Austere - Vine's Expository Dictionary of New Testament Words
Austere[ 1,,G840, austeros ]
akin to auo, to dry up" (Eng., "austere"), primarily denotes "stringent to the taste," like new wine not matured by age, unripe fruit, etc; hence, "harsh, severe," Luke 19:21-Luke 19:22.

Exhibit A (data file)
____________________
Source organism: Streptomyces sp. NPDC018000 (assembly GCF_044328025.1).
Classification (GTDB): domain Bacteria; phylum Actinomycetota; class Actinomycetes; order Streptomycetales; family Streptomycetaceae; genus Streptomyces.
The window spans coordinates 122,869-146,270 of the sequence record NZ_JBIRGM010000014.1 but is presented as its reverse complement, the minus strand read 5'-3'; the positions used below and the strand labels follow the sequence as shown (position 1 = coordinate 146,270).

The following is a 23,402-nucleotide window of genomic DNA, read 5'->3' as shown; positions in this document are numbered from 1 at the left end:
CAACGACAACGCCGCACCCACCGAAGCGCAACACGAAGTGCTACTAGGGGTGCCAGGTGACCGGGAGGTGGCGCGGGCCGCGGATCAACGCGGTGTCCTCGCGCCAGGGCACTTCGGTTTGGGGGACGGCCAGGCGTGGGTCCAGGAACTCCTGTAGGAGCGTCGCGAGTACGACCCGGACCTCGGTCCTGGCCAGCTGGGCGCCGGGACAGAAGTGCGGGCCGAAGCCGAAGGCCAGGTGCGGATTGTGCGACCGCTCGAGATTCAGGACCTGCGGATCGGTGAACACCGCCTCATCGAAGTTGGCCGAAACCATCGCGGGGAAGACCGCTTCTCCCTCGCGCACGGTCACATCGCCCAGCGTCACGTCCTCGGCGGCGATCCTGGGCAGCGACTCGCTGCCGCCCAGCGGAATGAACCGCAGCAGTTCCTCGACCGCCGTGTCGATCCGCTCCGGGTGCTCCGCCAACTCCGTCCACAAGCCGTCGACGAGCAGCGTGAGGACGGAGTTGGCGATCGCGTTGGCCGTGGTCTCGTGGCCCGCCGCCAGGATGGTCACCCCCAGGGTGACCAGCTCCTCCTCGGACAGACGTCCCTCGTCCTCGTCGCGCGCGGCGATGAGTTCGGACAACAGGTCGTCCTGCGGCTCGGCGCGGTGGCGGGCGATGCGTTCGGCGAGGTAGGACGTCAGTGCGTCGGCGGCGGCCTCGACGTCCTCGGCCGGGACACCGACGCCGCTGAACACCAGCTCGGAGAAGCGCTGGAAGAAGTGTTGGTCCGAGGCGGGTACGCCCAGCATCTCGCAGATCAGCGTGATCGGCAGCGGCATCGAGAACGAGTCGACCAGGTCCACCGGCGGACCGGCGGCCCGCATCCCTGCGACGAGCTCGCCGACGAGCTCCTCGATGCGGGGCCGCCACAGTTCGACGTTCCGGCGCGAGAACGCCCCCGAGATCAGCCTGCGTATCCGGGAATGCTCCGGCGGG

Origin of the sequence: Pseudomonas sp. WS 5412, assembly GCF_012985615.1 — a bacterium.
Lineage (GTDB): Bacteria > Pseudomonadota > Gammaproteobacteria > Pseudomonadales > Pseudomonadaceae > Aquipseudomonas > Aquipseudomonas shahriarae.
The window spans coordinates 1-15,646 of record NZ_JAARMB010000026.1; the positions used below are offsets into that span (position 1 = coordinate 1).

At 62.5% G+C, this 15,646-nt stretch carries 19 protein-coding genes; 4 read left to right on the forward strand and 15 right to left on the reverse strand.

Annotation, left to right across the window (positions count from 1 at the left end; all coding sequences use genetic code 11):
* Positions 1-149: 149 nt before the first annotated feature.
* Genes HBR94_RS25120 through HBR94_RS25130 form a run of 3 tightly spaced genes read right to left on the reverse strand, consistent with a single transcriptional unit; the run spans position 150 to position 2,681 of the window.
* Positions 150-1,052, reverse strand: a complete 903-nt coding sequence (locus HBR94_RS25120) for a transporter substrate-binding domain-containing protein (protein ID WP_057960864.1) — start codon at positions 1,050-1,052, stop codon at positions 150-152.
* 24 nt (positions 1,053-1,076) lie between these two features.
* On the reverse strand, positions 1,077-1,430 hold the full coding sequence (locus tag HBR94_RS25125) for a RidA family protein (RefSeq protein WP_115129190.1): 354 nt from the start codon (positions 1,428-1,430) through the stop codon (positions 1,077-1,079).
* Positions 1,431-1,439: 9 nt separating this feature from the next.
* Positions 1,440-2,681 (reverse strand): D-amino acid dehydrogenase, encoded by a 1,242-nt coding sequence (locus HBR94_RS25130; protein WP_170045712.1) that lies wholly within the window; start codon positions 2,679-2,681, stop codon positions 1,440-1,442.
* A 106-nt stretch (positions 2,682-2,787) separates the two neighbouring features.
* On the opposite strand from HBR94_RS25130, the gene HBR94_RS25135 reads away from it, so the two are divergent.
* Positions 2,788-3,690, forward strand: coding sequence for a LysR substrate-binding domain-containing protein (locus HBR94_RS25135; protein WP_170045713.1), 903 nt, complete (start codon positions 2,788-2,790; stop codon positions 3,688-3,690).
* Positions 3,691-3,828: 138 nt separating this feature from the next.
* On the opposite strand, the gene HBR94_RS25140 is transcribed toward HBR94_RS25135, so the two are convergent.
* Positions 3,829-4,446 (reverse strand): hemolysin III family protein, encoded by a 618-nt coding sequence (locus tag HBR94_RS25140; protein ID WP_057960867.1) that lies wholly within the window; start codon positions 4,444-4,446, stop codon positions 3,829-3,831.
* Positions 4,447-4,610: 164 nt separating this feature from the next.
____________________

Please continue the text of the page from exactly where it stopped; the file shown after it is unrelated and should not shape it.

Note: Synonymous with austeros, but to be distinguished from it, is skleros (from skello, "to be dry"). It was applied to that which lacks moisture, and so is rough and disageeable to the touch, and hence came to denote "harsh, stern, hard." It is used by Matthew to describe the unprofitable servant's remark concerning his master, in the parable corresponding to that in Luke 19 (See austeros, above). Austeros is derived from a word having to do with the taste, skleros, "with the touch." Austeros is not necessarily a term of reproach, whereas skleros is always so, and indicates a harsh, even inhuman, character. Austeros is "rather the exaggeration of a virtue pushed too far, than an absolute vice" (Trench, Syn. xiv). Skleros is used of the character of a man, Matthew 25:24; of a saying, John 6:60; of the difficulty and pain of kicking against the ox-goads, Acts 9:5; Acts 26:14; of rough winds, James 3:4 and of harsh speeches, Jude 1:15. See FIERCE, HARD. Cp. sklerotes, "hardness," skleruno, "to harden," sklerokardia, "hardness of heart," and sklerotrachelos, "stiff-necked."